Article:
At the height of the pandemic, the media was most interested in Professor Fred Meunier’s research into how COVID-19 enters and travels through the brain.

But this area is one of three major research projects for his team. For most of his career, Professor Meunier has been fascinated with how neurons communicate in health and disease.

Professor Fred Meunier
Professor Fred Meunier

“We observe how billions of neurons, making trillions of connections in our brains, manage to perform (or not) their role in this tiny chaotic environment,” Professor Meunier explained.

“The molecules in these synaptic connections are moving so fast, and each doesn’t have much time or space to carry out their function. Yet the sum of all these spatiotemporal functions makes our brain cells communicate and survive. That is incredible.”


Microscopy helps explain data flow between neurons

Using single molecule super-resolution imaging, Professor Meunier and his team seek to understand how molecules package and send information from one brain cell to another. They study how the pre-synapse and post-synapse get organised and how molecules optimise neuronal communications by forming trans-synaptic nanocolumns on both sides of the synapse to exchange information.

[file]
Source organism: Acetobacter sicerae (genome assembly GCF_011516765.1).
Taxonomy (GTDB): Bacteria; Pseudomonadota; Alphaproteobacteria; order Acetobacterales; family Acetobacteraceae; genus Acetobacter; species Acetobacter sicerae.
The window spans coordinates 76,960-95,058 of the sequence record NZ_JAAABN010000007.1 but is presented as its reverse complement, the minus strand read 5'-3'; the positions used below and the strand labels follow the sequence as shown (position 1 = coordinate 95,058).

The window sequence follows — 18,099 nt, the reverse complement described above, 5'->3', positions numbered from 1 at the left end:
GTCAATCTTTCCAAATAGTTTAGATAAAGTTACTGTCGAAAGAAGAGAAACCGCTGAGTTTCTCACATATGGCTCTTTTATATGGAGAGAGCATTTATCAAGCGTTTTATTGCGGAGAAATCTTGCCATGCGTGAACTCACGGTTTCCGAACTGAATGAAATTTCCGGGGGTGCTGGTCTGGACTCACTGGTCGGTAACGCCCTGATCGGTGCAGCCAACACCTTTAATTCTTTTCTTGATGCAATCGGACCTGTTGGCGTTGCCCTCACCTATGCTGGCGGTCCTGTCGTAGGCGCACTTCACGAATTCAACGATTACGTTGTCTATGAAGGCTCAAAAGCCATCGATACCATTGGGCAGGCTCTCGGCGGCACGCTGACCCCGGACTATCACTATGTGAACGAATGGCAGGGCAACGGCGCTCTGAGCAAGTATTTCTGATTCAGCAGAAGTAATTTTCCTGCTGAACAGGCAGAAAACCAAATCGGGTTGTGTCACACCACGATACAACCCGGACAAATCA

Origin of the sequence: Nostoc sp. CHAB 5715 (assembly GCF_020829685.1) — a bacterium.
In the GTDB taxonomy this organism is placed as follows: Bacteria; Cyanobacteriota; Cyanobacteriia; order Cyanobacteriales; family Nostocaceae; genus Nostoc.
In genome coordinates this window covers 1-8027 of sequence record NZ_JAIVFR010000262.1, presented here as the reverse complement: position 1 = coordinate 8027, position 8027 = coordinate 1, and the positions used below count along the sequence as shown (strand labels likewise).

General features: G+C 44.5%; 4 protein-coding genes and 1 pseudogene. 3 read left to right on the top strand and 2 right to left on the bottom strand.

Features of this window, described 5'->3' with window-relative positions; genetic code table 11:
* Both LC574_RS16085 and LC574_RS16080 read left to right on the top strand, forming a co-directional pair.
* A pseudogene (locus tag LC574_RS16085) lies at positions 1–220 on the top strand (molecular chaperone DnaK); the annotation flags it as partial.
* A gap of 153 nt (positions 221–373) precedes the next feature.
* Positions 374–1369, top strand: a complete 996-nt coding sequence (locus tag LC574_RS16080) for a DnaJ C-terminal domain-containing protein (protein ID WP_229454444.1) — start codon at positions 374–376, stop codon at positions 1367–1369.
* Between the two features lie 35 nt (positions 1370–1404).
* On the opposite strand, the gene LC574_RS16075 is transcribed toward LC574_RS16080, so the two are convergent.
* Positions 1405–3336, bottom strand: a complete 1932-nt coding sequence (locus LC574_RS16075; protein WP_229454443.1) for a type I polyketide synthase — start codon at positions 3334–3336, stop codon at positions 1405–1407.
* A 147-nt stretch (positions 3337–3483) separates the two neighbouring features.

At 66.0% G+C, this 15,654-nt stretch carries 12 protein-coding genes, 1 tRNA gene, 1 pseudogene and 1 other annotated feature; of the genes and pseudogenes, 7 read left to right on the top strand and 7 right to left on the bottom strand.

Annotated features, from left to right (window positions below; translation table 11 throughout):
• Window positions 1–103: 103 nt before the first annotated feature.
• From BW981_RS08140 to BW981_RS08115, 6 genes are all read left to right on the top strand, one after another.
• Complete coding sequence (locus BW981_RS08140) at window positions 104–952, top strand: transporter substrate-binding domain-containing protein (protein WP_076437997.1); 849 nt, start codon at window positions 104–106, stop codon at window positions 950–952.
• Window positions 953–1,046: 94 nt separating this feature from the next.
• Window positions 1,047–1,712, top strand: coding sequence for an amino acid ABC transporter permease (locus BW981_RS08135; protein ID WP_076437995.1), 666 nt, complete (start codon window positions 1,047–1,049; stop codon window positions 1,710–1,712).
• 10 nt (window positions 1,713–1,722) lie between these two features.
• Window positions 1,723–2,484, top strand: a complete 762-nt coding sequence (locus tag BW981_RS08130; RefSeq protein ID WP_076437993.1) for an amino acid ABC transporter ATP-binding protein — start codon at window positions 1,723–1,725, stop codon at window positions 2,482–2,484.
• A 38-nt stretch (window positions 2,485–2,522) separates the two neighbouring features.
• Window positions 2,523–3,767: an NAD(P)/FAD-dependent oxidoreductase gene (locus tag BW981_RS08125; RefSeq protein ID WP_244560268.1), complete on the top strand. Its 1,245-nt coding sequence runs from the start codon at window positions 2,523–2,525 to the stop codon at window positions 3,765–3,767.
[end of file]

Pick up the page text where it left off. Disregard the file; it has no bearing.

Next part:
“Defining the communication process in hippocampal neurons gives us the potential to understand functions like memory and how it’s affected,” Professor Meunier said. “We can also compare our knowledge about how a healthy brain communicates to what happens in a brain affected by a disease like dementia or a disorder such as autism.”  

After completing his PhD in neurobiology at the CNRS in Gif-sur-Yvette, France, Professor Meunier worked at Imperial College, Cancer Research UK and the LMB-MRC in England. When he got the opportunity to further his neuroscience career and explore Queensland’s coral reefs and mountain biking tracks, he didn’t hesitate. In 2003, Fred became a group leader at the School of Biomedical Sciences at The University of Queensland (UQ). Four years later, he joined UQ’s Queensland Brain Institute (QBI) and, in 2014, became Professor.

Paving the way for young researchers

As a senior group leader, Professor Meunier advocated for and secured super-resolution technology for all QBI researchers to use. “Super-resolution imaging gives scientists a new way of tracking molecules in their environment and revealing critical changes in their behaviour associated with neuronal communication. With this technology, we can see molecules in action, which we could not see before, and gather richer data faster,” he said.

“Neuronal communication has been my whole career. There have been ‘eureka moments’ as we learn more about these dynamic processes, but there is an equal amount of pain associated with each discovery. Nowadays, I look for opportunities for my students and post-docs to shine in this field.

“My hope is that Australia will always provide younger scientists the rich and conducive environment I experienced starting my own laboratory in this beautiful country.”